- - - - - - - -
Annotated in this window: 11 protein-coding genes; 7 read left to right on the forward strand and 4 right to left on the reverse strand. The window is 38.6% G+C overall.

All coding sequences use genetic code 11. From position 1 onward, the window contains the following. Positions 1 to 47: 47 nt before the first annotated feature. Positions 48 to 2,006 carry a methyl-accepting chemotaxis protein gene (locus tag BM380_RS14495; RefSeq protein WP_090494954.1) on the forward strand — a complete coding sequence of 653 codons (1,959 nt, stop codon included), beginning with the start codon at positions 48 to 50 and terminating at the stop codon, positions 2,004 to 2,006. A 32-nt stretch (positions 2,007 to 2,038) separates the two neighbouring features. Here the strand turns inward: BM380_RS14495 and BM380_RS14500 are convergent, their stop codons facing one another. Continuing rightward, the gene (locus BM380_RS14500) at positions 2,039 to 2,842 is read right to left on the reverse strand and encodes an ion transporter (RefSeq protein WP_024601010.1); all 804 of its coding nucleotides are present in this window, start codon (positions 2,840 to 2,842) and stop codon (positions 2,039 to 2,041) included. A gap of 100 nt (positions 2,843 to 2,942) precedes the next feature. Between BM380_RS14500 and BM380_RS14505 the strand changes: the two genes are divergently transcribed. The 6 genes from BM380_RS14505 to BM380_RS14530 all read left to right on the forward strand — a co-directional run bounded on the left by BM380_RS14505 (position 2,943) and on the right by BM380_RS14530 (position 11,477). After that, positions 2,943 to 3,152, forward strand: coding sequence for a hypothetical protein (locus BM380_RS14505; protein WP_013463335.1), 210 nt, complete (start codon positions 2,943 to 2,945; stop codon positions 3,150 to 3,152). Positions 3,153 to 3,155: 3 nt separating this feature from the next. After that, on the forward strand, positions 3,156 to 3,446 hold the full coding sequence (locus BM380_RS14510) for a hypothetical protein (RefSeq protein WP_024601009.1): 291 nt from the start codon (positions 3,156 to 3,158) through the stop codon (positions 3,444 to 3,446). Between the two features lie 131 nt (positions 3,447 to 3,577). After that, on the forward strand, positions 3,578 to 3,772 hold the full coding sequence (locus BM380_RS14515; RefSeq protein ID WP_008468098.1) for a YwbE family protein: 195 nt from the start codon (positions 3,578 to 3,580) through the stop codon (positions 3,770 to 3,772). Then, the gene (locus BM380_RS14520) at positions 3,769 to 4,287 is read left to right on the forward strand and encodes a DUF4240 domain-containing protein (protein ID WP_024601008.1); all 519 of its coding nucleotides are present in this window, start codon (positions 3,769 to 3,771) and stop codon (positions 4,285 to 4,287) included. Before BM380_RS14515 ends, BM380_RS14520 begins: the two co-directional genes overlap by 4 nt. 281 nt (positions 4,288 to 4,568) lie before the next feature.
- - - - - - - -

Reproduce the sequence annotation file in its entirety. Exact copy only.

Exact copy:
Annotated in this window: 11 protein-coding genes; 7 read left to right on the forward strand and 4 right to left on the reverse strand. The window is 38.6% G+C overall.

All coding sequences use genetic code 11. From position 1 onward, the window contains the following. Positions 1 to 47: 47 nt before the first annotated feature. Positions 48 to 2,006 carry a methyl-accepting chemotaxis protein gene (locus tag BM380_RS14495; RefSeq protein WP_090494954.1) on the forward strand — a complete coding sequence of 653 codons (1,959 nt, stop codon included), beginning with the start codon at positions 48 to 50 and terminating at the stop codon, positions 2,004 to 2,006. A 32-nt stretch (positions 2,007 to 2,038) separates the two neighbouring features. Here the strand turns inward: BM380_RS14495 and BM380_RS14500 are convergent, their stop codons facing one another. Continuing rightward, the gene (locus BM380_RS14500) at positions 2,039 to 2,842 is read right to left on the reverse strand and encodes an ion transporter (RefSeq protein WP_024601010.1); all 804 of its coding nucleotides are present in this window, start codon (positions 2,840 to 2,842) and stop codon (positions 2,039 to 2,041) included. A gap of 100 nt (positions 2,843 to 2,942) precedes the next feature. Between BM380_RS14500 and BM380_RS14505 the strand changes: the two genes are divergently transcribed. The 6 genes from BM380_RS14505 to BM380_RS14530 all read left to right on the forward strand — a co-directional run bounded on the left by BM380_RS14505 (position 2,943) and on the right by BM380_RS14530 (position 11,477). After that, positions 2,943 to 3,152, forward strand: coding sequence for a hypothetical protein (locus BM380_RS14505; protein WP_013463335.1), 210 nt, complete (start codon positions 2,943 to 2,945; stop codon positions 3,150 to 3,152). Positions 3,153 to 3,155: 3 nt separating this feature from the next. After that, on the forward strand, positions 3,156 to 3,446 hold the full coding sequence (locus BM380_RS14510) for a hypothetical protein (RefSeq protein WP_024601009.1): 291 nt from the start codon (positions 3,156 to 3,158) through the stop codon (positions 3,444 to 3,446). Between the two features lie 131 nt (positions 3,447 to 3,577). After that, on the forward strand, positions 3,578 to 3,772 hold the full coding sequence (locus BM380_RS14515; RefSeq protein ID WP_008468098.1) for a YwbE family protein: 195 nt from the start codon (positions 3,578 to 3,580) through the stop codon (positions 3,770 to 3,772). Then, the gene (locus BM380_RS14520) at positions 3,769 to 4,287 is read left to right on the forward strand and encodes a DUF4240 domain-containing protein (protein ID WP_024601008.1); all 519 of its coding nucleotides are present in this window, start codon (positions 3,769 to 3,771) and stop codon (positions 4,285 to 4,287) included. Before BM380_RS14515 ends, BM380_RS14520 begins: the two co-directional genes overlap by 4 nt. 281 nt (positions 4,288 to 4,568) lie before the next feature.